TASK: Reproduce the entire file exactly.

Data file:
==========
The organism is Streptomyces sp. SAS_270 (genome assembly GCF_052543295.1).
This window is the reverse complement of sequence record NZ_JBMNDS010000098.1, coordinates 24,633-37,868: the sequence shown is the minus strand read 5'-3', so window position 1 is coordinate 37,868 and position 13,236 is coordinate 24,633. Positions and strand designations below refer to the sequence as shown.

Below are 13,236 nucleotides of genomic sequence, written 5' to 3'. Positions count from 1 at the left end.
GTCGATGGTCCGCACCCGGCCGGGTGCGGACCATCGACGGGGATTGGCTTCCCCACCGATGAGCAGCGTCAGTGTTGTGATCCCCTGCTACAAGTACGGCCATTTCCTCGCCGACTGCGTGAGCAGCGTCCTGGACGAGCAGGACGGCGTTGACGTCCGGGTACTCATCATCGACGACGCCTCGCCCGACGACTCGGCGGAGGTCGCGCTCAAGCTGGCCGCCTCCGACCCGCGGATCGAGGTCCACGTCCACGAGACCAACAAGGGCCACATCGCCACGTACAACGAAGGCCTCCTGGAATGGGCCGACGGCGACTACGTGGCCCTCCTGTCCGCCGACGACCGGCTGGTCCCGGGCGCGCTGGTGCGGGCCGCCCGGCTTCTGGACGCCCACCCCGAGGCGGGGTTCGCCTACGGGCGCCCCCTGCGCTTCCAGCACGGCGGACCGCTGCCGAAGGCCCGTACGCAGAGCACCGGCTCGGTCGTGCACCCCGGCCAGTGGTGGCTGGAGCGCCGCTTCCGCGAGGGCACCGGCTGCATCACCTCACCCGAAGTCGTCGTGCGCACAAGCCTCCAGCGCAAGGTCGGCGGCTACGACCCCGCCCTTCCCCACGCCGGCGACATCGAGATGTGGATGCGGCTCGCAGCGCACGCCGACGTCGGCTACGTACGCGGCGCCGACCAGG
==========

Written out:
The organism is Streptomyces sp. SAS_270 (genome assembly GCF_052543295.1).
This window is the reverse complement of sequence record NZ_JBMNDS010000098.1, coordinates 24,633-37,868: the sequence shown is the minus strand read 5'-3', so window position 1 is coordinate 37,868 and position 13,236 is coordinate 24,633. Positions and strand designations below refer to the sequence as shown.

Below are 13,236 nucleotides of genomic sequence, written 5' to 3'. Positions count from 1 at the left end.
GTCGATGGTCCGCACCCGGCCGGGTGCGGACCATCGACGGGGATTGGCTTCCCCACCGATGAGCAGCGTCAGTGTTGTGATCCCCTGCTACAAGTACGGCCATTTCCTCGCCGACTGCGTGAGCAGCGTCCTGGACGAGCAGGACGGCGTTGACGTCCGGGTACTCATCATCGACGACGCCTCGCCCGACGACTCGGCGGAGGTCGCGCTCAAGCTGGCCGCCTCCGACCCGCGGATCGAGGTCCACGTCCACGAGACCAACAAGGGCCACATCGCCACGTACAACGAAGGCCTCCTGGAATGGGCCGACGGCGACTACGTGGCCCTCCTGTCCGCCGACGACCGGCTGGTCCCGGGCGCGCTGGTGCGGGCCGCCCGGCTTCTGGACGCCCACCCCGAGGCGGGGTTCGCCTACGGGCGCCCCCTGCGCTTCCAGCACGGCGGACCGCTGCCGAAGGCCCGTACGCAGAGCACCGGCTCGGTCGTGCACCCCGGCCAGTGGTGGCTGGAGCGCCGCTTCCGCGAGGGCACCGGCTGCATCACCTCACCCGAAGTCGTCGTGCGCACAAGCCTCCAGCGCAAGGTCGGCGGCTACGACCCCGCCCTTCCCCACGCCGGCGACATCGAGATGTGGATGCGGCTCGCAGCGCACGCCGACGTCGGCTACGTACGCGGCGCCGACCAGG